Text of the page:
Por la Defensa de la Democracia Dignidad en Resistencia!
June 28, 2012 marks 3 years since the military Coup in Honduras where four of the 6 military chiefs were trained at the notorious School of the Americas. Over 460 politically-motivated killings occurred,
including 19 journalists and LGBT groups and campesino land-rights
movements were particularly targeted. The Obama administration, while at first condemning the coup, reversed
its decision, and supported elections in November 2009, paving the way
for continued impunity for the top generals and business elite involved
in the coup.
SOA Watch encourages you to join us Thursday, June 28 in Washington, DC on the 3rd Anniversary of the US- supported military coup in Honduras. The vigil will be at the Capitoal South Metro Station to call for an end to US training and aid to the repressive Honduran forces from 7:45am- 9am. And make sure to celebrate the resistence with music, photos and food later at 6:00pm (1525 Newton Street NW, DC)!
Thursday, June 28, 6:30 pm - 9 p.m.
St. Stephen's Church
1525 Newton St. NW
Washington, D.C. 20010
On June 28, 2009, the democratically elected president of Honduras, Manuel Zelaya, was forcibly removed from office by the military after organizing a national opinion poll on creating a popular constituent assembly. Since then, the people of Honduras have been organizing in resistance against the coup and the institutionalized violence of its illegitimate successor government, headed by Porfirio Lobo. Credible estimates by rights groups have put the number of Honduran civilians killed by state security forces in the hundreds; in addition, over 70 LGBT members, 45 peasant activists and 20 journalists have been murdered since the coup. Despite this, the United States has provided tens of millions of dollars in military and police aid and training to the Lobo regime.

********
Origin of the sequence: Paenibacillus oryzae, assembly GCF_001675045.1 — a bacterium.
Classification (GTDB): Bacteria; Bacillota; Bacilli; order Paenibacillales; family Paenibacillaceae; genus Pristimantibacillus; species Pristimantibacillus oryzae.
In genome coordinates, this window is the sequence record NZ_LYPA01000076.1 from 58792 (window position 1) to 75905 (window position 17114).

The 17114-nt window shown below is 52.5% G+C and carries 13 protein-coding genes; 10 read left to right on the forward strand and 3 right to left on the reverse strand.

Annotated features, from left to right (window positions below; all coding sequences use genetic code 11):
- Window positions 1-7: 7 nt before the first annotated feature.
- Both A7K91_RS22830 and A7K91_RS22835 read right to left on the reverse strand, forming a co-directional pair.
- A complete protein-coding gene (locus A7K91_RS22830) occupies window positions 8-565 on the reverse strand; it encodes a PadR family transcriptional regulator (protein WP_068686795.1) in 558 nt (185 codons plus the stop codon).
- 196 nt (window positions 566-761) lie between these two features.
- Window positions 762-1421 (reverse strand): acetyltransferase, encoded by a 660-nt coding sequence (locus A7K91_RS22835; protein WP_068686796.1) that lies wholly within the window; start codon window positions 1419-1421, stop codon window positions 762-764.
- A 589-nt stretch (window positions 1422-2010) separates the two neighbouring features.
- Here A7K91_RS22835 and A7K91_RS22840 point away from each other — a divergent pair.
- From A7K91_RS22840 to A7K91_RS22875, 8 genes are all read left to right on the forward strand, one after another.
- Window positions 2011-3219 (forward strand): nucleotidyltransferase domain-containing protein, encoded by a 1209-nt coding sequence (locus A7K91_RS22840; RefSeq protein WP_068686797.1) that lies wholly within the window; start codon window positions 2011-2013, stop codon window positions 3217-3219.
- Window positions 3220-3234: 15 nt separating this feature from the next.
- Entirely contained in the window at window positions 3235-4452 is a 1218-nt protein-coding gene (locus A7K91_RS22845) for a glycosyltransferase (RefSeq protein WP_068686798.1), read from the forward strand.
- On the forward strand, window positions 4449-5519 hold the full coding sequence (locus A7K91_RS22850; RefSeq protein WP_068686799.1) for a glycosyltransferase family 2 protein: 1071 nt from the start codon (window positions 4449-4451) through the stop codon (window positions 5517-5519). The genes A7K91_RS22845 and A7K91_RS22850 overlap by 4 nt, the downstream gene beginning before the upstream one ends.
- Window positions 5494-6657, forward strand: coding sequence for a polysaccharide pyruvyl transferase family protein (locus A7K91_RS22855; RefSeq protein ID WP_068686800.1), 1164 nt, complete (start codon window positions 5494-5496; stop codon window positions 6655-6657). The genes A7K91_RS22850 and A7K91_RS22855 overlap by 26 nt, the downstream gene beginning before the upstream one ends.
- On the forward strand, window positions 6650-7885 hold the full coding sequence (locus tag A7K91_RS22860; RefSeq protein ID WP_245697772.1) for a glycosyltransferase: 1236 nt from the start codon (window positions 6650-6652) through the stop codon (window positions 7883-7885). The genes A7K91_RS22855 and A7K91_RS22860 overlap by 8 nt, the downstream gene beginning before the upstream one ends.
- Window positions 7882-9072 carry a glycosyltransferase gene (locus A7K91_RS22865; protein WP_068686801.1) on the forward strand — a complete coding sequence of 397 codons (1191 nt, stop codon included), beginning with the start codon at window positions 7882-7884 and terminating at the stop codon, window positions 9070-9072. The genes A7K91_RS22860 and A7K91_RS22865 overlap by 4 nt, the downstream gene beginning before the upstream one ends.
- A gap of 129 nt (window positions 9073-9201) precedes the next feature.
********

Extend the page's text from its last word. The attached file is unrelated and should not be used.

Join us to learn about the ongoing human rights catastrophe in Honduras, parallels between the 2009 overthrow and last week's coup d'etat in Paraguay, and how to act to curtail this dangerous trend in Latin America. We will be joined by special guest speaker Miriam Miranda, general coordinator of the National Fraternal Black Organization of Honduras (OFRANEH). As an afro-indigenous leader opposing the Lobo regime, she has survived both imprisonment and torture at the hands of the government. Other speakers will include Latin America specialist and macroeconomist Mark Weisbrot of the Center for Economic and Policy Research, and author and Honduras expert Adrienne Pine, professor of anthropology at American University. There will also be live music and food.
This event is co-sponsored by School Of the Americas Watch and Rights Action.